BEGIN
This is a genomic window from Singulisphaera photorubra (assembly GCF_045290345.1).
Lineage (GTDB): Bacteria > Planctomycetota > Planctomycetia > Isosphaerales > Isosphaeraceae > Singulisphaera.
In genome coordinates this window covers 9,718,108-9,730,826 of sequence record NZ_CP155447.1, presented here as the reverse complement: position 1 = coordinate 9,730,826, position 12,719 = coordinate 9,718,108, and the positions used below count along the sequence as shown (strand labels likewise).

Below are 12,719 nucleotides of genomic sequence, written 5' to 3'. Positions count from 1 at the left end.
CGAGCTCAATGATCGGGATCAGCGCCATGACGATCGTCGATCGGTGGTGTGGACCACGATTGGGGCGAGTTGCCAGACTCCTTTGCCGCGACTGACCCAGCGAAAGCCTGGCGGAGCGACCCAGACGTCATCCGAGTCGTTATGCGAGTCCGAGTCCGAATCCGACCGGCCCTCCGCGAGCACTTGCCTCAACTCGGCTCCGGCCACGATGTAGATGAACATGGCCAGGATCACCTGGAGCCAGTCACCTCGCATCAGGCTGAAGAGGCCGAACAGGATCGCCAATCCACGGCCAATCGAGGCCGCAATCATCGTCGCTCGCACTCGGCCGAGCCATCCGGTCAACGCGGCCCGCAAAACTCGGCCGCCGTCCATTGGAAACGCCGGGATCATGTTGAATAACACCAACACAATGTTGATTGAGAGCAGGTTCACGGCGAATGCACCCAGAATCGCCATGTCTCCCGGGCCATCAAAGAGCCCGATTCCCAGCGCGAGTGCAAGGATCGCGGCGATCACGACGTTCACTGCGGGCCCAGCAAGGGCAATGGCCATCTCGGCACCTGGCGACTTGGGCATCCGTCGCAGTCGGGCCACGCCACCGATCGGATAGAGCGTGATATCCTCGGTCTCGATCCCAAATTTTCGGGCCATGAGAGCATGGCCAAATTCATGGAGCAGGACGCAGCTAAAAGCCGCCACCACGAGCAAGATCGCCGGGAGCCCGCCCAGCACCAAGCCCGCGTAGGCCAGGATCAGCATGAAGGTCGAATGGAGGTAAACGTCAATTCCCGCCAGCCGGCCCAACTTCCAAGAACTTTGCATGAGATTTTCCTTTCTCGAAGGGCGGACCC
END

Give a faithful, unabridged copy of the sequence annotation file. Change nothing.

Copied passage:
This is a genomic window from Singulisphaera photorubra (assembly GCF_045290345.1).
Lineage (GTDB): Bacteria > Planctomycetota > Planctomycetia > Isosphaerales > Isosphaeraceae > Singulisphaera.
In genome coordinates this window covers 9,718,108-9,730,826 of sequence record NZ_CP155447.1, presented here as the reverse complement: position 1 = coordinate 9,730,826, position 12,719 = coordinate 9,718,108, and the positions used below count along the sequence as shown (strand labels likewise).

Below are 12,719 nucleotides of genomic sequence, written 5' to 3'. Positions count from 1 at the left end.
CGAGCTCAATGATCGGGATCAGCGCCATGACGATCGTCGATCGGTGGTGTGGACCACGATTGGGGCGAGTTGCCAGACTCCTTTGCCGCGACTGACCCAGCGAAAGCCTGGCGGAGCGACCCAGACGTCATCCGAGTCGTTATGCGAGTCCGAGTCCGAATCCGACCGGCCCTCCGCGAGCACTTGCCTCAACTCGGCTCCGGCCACGATGTAGATGAACATGGCCAGGATCACCTGGAGCCAGTCACCTCGCATCAGGCTGAAGAGGCCGAACAGGATCGCCAATCCACGGCCAATCGAGGCCGCAATCATCGTCGCTCGCACTCGGCCGAGCCATCCGGTCAACGCGGCCCGCAAAACTCGGCCGCCGTCCATTGGAAACGCCGGGATCATGTTGAATAACACCAACACAATGTTGATTGAGAGCAGGTTCACGGCGAATGCACCCAGAATCGCCATGTCTCCCGGGCCATCAAAGAGCCCGATTCCCAGCGCGAGTGCAAGGATCGCGGCGATCACGACGTTCACTGCGGGCCCAGCAAGGGCAATGGCCATCTCGGCACCTGGCGACTTGGGCATCCGTCGCAGTCGGGCCACGCCACCGATCGGATAGAGCGTGATATCCTCGGTCTCGATCCCAAATTTTCGGGCCATGAGAGCATGGCCAAATTCATGGAGCAGGACGCAGCTAAAAGCCGCCACCACGAGCAAGATCGCCGGGAGCCCGCCCAGCACCAAGCCCGCGTAGGCCAGGATCAGCATGAAGGTCGAATGGAGGTAAACGTCAATTCCCGCCAGCCGGCCCAACTTCCAAGAACTTTGCATGAGATTTTCCTTTCTCGAAGGGCGGACCC